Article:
The ISGL brings together the United Nations, the governments of China, France, Germany, Italy, Russia, the United Kingdom and the United States, along with the EU and the Arab League.
The statement recalled that Lebanon’s economy and its population, “in the absence of reform, remain reliant on external funding and are vulnerable to increased hardships.”
The 2020 budget should be passed immediately, the group said, adding that the “electricity reform plan, reforming state-owned enterprises and passing and implementing effective procurement laws” were all needed.
Once reform measures are implemented in Lebanon, the ISGL said it would support Lebanon and that this would start to rebuild confidence in the economy among Lebanese and the international community and “help facilitate sustained international support.”
As for the nationwide anti-government protests taking place since Oct. 17, the ISGL reaffirmed the need for “internal stability and the right to peaceful protest to be protected.”
The United Nations Special Coordinator for Lebanon Jan Kubis said after a meeting with Diab Friday that he felt “seriousness and positive signals” from the prime minister about implementing reforms.
Asked about his trust in the new government, Kubis told reporters after the meeting with Diab at the Grand Serail: “Let’s wait for the [policy] statement. But I heard good and positive messages during our talks on fighting corruption. This is very important.”
“The first step Lebanon must take is reforms, reforms and reforms, break the previous practices of corruption, and adopt transparency and confidence,” he added.
Meanwhile, a ministerial committee tasked with drafting the Cabinet’s policy statement held two meetings under Diab at the Grand Serail Friday.
Diab stressed the need for drawing up a road map for the government through the policy statement that “should avoid linguistic complications and contradictory interpretations.”
“People are waiting for us to act. Therefore, the [policy] statement must not contain empty promises or suggest to the Lebanese people that all is well,” Diab said, according to Information Minister Manal Abdel Samad Najd who spoke to reporters after the two meetings.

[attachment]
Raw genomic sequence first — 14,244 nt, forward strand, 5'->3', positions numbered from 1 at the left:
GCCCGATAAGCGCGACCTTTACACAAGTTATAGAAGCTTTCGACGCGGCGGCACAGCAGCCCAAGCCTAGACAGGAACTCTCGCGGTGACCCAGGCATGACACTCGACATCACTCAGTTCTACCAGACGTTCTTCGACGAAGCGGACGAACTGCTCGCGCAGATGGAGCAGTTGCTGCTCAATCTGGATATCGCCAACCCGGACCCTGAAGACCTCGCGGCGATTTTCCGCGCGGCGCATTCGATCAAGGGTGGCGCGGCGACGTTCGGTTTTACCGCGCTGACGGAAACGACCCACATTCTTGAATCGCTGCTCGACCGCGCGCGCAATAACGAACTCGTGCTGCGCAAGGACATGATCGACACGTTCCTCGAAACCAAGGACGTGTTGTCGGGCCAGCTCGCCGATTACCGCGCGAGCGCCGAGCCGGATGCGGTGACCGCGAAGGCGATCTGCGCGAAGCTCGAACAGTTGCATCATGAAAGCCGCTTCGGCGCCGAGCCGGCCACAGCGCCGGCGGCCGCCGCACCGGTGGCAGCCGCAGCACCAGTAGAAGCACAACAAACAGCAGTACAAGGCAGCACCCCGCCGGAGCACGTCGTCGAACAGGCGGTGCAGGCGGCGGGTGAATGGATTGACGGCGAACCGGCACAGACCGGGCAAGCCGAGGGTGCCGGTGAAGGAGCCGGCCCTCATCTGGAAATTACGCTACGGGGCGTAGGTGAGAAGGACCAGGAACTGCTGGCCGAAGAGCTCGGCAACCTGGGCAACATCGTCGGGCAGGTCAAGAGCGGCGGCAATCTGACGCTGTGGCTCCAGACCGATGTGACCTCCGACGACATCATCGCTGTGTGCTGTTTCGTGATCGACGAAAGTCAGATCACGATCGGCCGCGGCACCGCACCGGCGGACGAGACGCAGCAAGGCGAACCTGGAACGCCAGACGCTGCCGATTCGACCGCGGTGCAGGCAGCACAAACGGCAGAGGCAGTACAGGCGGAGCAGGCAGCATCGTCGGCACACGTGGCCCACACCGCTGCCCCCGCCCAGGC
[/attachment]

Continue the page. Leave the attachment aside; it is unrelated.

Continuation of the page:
“We must adopt facts and realities in the [policy] statement and to commit only to what we can implement so that the policy statement will not be just ink on paper,” Diab said.
He called on ministers to study and outline the files of their ministries with transparency based on the “demands of the Lebanese and the protest movement.”
Declaring the government’s intention to restore internal and external confidence, Diab, according to Abdel Samad, said: “We are facing a test to gain internal and external confidence. The [policy] statement will be implemented this time. There is seriousness in work.”
According to the law, the committee still has 28 days left to finalize the policy statement, Abdel Samad said. But she added that ministers were working quickly to finish drafting the statement well before this period.
The policy statement is essential for the government to seek a vote of confidence from Parliament.
Headed by Diab, the committee, which includes the deputy prime minister and defense minister, the ministers of finance, foreign affairs, justice, economy, environment, information, youth and sports, telecoms, industry, social affairs and minister of state for administrative reform, will meet again Saturday.
Separately, Parliament will vote next week on the draft state 2020 budget that projects a deficit of 7 percent of GDP, the head of Parliament’s Finance and Budget Committee MP Ibrahim Kanaan said Friday - far larger than the 0.6 percent originally planned, as multiple crises batter the country’s finances.